Straying for a moment from the subject at hand to venture into the world of personal pet peeves, I have to say that I find myself one of a dying breed in my love of and insistence upon precise, descriptive language.  That’s a tempting but dangerous rant for me to begin here, so I won’t, but let’s just say that it isn’t by accident that I found my way to law school back in the day.  And I offer TOD as exhibit A for my case that thinking carefully about why we use particular phrases and words can make a difference, and in this case an improvement, in thinking about how to improve our communities. 

Kaid Benfield writes (almost) daily about community, development, and the environment.  For more posts, see his blog's home page.


Share | | |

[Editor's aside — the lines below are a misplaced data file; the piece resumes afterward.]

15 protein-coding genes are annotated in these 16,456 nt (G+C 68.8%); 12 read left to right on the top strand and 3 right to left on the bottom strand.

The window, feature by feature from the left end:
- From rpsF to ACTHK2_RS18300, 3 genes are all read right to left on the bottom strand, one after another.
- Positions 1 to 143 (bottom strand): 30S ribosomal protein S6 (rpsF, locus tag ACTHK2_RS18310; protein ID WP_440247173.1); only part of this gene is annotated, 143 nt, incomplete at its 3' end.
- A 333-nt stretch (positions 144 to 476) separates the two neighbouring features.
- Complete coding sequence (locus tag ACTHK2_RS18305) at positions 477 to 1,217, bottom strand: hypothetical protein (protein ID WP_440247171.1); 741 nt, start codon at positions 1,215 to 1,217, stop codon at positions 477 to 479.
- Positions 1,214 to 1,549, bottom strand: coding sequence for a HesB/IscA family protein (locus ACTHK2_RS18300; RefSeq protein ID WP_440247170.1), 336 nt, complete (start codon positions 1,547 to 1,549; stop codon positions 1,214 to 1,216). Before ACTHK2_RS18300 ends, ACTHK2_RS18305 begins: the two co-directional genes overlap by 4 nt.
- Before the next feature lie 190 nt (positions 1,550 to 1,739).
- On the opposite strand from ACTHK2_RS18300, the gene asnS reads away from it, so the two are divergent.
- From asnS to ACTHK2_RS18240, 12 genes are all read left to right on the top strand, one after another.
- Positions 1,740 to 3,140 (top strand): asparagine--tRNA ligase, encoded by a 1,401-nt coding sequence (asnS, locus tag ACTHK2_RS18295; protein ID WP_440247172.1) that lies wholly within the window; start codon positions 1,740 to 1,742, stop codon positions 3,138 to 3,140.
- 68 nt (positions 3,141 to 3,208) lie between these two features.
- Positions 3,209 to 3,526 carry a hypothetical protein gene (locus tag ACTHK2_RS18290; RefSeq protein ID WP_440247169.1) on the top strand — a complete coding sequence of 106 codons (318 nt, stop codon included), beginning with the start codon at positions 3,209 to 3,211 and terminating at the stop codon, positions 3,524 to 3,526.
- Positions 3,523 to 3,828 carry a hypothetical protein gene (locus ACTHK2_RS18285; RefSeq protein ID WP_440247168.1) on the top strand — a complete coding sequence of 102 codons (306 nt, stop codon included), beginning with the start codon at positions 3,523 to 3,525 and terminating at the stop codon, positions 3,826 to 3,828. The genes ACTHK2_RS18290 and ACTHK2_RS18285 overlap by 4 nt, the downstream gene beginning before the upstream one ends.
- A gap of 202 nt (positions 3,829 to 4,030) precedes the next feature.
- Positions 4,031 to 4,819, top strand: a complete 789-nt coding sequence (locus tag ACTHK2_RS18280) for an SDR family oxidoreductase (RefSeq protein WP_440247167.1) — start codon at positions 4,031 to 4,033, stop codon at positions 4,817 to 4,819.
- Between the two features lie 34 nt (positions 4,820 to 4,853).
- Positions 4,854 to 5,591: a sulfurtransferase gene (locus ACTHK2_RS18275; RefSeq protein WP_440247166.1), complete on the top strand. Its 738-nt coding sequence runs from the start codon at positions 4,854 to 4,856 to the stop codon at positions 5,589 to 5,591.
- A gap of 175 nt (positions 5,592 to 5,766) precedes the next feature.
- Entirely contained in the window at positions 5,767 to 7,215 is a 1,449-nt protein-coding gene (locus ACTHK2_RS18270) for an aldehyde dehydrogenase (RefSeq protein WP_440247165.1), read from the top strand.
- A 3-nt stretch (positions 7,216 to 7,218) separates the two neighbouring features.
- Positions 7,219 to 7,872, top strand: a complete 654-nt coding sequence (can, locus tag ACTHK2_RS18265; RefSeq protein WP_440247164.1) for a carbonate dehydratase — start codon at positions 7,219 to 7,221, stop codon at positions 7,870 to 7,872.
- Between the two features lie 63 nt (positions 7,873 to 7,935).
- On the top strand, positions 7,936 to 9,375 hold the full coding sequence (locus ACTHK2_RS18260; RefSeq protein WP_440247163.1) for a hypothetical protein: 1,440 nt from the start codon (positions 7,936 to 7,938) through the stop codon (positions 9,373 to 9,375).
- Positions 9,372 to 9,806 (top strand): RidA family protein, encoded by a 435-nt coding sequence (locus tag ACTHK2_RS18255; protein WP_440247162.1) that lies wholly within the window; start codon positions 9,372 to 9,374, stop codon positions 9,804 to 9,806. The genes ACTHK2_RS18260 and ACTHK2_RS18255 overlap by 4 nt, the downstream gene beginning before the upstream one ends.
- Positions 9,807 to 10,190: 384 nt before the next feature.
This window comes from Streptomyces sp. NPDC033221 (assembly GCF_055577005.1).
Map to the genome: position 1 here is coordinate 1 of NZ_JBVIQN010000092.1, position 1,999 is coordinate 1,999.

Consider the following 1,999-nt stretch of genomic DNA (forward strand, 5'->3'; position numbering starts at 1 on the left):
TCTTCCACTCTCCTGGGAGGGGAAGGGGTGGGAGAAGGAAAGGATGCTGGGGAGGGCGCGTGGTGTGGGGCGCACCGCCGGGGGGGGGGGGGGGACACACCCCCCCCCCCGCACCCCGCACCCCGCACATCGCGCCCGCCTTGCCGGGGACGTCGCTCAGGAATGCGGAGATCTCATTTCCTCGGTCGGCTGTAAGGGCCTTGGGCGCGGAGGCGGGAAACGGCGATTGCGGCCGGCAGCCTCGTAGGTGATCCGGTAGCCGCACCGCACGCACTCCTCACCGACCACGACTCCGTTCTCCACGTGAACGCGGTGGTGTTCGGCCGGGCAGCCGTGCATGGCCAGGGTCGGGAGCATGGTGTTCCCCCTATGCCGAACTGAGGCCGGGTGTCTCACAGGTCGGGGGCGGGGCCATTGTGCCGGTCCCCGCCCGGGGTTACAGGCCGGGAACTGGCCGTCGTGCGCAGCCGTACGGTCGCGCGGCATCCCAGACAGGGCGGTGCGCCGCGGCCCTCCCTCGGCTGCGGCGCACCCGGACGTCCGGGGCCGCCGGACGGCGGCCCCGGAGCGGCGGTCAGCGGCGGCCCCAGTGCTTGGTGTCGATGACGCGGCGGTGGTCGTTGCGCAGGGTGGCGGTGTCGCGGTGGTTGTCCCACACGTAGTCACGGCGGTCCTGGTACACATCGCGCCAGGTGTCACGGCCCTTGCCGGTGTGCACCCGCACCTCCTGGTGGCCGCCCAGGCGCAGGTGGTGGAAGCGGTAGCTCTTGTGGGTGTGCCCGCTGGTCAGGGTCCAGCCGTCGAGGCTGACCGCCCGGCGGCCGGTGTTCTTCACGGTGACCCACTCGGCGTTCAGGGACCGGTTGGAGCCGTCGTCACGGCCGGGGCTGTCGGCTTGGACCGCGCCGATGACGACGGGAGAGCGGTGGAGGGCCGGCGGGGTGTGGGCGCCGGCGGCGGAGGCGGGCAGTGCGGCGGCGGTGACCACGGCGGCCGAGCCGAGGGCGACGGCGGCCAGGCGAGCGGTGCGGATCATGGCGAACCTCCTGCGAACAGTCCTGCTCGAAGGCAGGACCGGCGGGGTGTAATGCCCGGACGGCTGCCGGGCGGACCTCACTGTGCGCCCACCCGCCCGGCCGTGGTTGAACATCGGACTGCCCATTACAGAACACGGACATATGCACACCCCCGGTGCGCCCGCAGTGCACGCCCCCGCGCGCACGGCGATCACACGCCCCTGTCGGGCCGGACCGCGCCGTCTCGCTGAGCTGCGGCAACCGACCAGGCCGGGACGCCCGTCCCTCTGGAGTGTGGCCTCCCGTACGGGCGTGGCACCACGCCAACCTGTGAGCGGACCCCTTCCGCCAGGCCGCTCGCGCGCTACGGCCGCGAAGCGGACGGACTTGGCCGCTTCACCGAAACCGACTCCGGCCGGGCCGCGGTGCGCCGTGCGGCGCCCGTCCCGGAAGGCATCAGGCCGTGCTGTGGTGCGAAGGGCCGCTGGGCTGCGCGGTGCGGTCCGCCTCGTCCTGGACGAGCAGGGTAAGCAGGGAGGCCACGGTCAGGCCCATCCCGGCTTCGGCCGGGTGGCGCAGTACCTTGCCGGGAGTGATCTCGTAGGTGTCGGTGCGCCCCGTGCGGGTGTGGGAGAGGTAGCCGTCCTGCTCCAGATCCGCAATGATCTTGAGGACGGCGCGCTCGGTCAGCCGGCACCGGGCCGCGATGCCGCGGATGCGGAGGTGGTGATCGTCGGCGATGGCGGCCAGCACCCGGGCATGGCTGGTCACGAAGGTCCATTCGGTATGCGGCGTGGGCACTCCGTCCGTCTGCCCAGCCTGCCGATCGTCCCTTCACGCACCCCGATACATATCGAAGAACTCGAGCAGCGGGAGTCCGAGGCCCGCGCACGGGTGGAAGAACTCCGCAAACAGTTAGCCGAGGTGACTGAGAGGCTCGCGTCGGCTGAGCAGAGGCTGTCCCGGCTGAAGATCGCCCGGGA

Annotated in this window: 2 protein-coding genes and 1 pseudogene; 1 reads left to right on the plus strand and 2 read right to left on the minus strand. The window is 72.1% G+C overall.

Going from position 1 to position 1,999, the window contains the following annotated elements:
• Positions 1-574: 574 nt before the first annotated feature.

Lucy GalbraithJan 25 2010 03:22 PM

Thanks for featuring the rendering of Midtown Commons at Crestview Station. The transit agency and the developer worked together to create that TOD, including joint design of the transit plaza. Phase 1 has people living there, and the first commercial tenant is America's only brew-pub cooperative, Black Star.

Kaid @ NRDCJan 25 2010 03:29 PM

Bigger thanks to you and your colleagues, Lucy. Looks like an outstanding project. Keep up the great work.

FaithJan 25 2010 05:35 PM

With all due respect, I don't think that the Met Council's handout is quite the same level as what Reconnecting America put together for San Francisco. For example, the Met Council handout specifies: "Street Design: Traffic management and pedestrian street crossings." I'm not quite sure what 'traffic management' means here and it could be interpreted as anything from ensuring automobile LOS A to implementing road diets and traffic calming. This differs from the San Francisco manual that states, "In close proximity to transit, priority should be given to non-automobile modes whenever possible." and "Plans should consider adopting performance standards—such as Level of Service (LOS)—for all modes, and assess flexible TOD-appropriate standards for autos."